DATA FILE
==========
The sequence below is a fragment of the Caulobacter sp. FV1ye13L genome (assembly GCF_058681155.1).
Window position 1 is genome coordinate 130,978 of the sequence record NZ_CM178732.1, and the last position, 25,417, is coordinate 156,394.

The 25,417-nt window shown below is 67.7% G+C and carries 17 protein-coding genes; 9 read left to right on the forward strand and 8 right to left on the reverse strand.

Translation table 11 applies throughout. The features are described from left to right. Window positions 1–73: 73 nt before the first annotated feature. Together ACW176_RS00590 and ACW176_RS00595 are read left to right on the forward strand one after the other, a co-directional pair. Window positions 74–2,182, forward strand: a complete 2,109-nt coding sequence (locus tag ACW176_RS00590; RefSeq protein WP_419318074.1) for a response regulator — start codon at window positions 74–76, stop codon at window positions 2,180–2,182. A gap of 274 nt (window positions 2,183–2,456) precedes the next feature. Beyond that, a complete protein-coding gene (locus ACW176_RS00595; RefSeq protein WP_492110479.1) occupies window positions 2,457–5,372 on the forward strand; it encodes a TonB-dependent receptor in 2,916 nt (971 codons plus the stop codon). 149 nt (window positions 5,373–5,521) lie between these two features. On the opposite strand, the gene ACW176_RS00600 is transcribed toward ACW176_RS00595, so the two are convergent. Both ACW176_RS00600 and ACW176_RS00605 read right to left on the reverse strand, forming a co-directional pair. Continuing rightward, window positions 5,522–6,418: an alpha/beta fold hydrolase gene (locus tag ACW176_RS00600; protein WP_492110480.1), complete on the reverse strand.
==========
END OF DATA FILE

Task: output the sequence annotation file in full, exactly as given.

The sequence below is a fragment of the Caulobacter sp. FV1ye13L genome (assembly GCF_058681155.1).
Window position 1 is genome coordinate 130,978 of the sequence record NZ_CM178732.1, and the last position, 25,417, is coordinate 156,394.

The 25,417-nt window shown below is 67.7% G+C and carries 17 protein-coding genes; 9 read left to right on the forward strand and 8 right to left on the reverse strand.

Translation table 11 applies throughout. The features are described from left to right. Window positions 1–73: 73 nt before the first annotated feature. Together ACW176_RS00590 and ACW176_RS00595 are read left to right on the forward strand one after the other, a co-directional pair. Window positions 74–2,182, forward strand: a complete 2,109-nt coding sequence (locus tag ACW176_RS00590; RefSeq protein WP_419318074.1) for a response regulator — start codon at window positions 74–76, stop codon at window positions 2,180–2,182. A gap of 274 nt (window positions 2,183–2,456) precedes the next feature. Beyond that, a complete protein-coding gene (locus ACW176_RS00595; RefSeq protein WP_492110479.1) occupies window positions 2,457–5,372 on the forward strand; it encodes a TonB-dependent receptor in 2,916 nt (971 codons plus the stop codon). 149 nt (window positions 5,373–5,521) lie between these two features. On the opposite strand, the gene ACW176_RS00600 is transcribed toward ACW176_RS00595, so the two are convergent. Both ACW176_RS00600 and ACW176_RS00605 read right to left on the reverse strand, forming a co-directional pair. Continuing rightward, window positions 5,522–6,418: an alpha/beta fold hydrolase gene (locus tag ACW176_RS00600; protein WP_492110480.1), complete on the reverse strand.